And I feel helpless.
And I begin to think about what brought them to that place.
And I begin to think of my family, my parents, my husband.
And I wonder if my children feel loved enough, feel lifted up enough, feel cared for enough, feel liked enough.
And I realize that I am only one person and I am but a grain of sand compared to the number of people that have walked on this earth. There have been billions of us. What can one person do? What can I do to make someone else feel like they are “enough”?
To make my children feel enough?
I know I can’t do it alone. I know that I am powerless all alone. I know that God is greater.
And, so I pray for my kids.
But, do I pray enough?
I don’t think I do. Before I went to sleep as a child, I had terrible anxiety. I wanted to make sure I prayed for every single person I knew. I wanted to make sure that I prayed that an army of angels would envelop my house and protect everyone inside. I prayed that no one in my family would be taken suddenly because I couldn’t bear it. I couldn’t take it. I cried at the thought.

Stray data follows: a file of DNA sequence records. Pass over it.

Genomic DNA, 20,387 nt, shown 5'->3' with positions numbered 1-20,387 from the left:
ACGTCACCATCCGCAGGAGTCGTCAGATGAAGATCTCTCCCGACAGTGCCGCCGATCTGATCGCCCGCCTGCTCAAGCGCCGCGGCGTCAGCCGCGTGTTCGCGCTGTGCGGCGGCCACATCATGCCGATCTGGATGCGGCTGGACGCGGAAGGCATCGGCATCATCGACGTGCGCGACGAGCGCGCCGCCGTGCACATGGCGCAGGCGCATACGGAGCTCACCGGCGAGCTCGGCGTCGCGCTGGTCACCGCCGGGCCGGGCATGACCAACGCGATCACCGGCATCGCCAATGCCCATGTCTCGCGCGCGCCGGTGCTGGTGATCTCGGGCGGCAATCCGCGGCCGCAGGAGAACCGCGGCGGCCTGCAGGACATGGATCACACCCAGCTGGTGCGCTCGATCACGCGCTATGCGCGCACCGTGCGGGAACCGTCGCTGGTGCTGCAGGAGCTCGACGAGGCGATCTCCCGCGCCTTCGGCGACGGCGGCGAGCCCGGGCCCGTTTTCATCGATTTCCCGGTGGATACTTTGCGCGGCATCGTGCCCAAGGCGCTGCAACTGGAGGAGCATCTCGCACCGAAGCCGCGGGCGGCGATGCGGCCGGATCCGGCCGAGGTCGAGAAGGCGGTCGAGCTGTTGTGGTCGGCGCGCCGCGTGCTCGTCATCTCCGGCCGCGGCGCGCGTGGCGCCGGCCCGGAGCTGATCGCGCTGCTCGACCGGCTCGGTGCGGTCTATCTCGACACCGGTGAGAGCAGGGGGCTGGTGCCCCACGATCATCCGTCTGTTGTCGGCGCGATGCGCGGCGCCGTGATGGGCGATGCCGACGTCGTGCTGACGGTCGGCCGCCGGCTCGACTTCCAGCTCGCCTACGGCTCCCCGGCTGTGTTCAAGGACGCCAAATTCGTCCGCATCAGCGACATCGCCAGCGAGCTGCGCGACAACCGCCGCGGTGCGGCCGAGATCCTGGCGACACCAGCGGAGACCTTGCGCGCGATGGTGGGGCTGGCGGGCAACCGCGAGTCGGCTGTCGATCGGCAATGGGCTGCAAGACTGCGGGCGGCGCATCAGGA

I got older.
I started realizing that life is incredibly short. I started to realize that life gets taken before we are ready for it to go. I started seeing that babies die and old people continue onwards. I just had a conversation with a 96-year-old lady just today. She’s still going.
And, it doesn’t make sense.
Not here. Not now.
My brain can’t contain it all. I know that my brain is finite. I know that I can’t fathom why things happen. I just know that I have to continue looking up. I tell my children all the time that we never know when our time will be up. It could be tomorrow for any of us. I tell them that we have to enjoy each day that God gives us and make the most of it. We have to love deep and laugh loud and hug tight.
But, we don’t have to be anxious about it. We will never love, laugh and hug enough.
It will never be enough by our human measurements.
We just have to keep going forward and touching the lives God puts in our path in a positive way. We just have to pray for more opportunities to touch the lives that God puts in our paths.
And, we have to know that people will let us down.
People do that.
People can be fartknockers.
We do that.
We can be fartknockers ourselves.
I have let people down.
I have been a major fartknocker a time or two. Or three. Times a lot.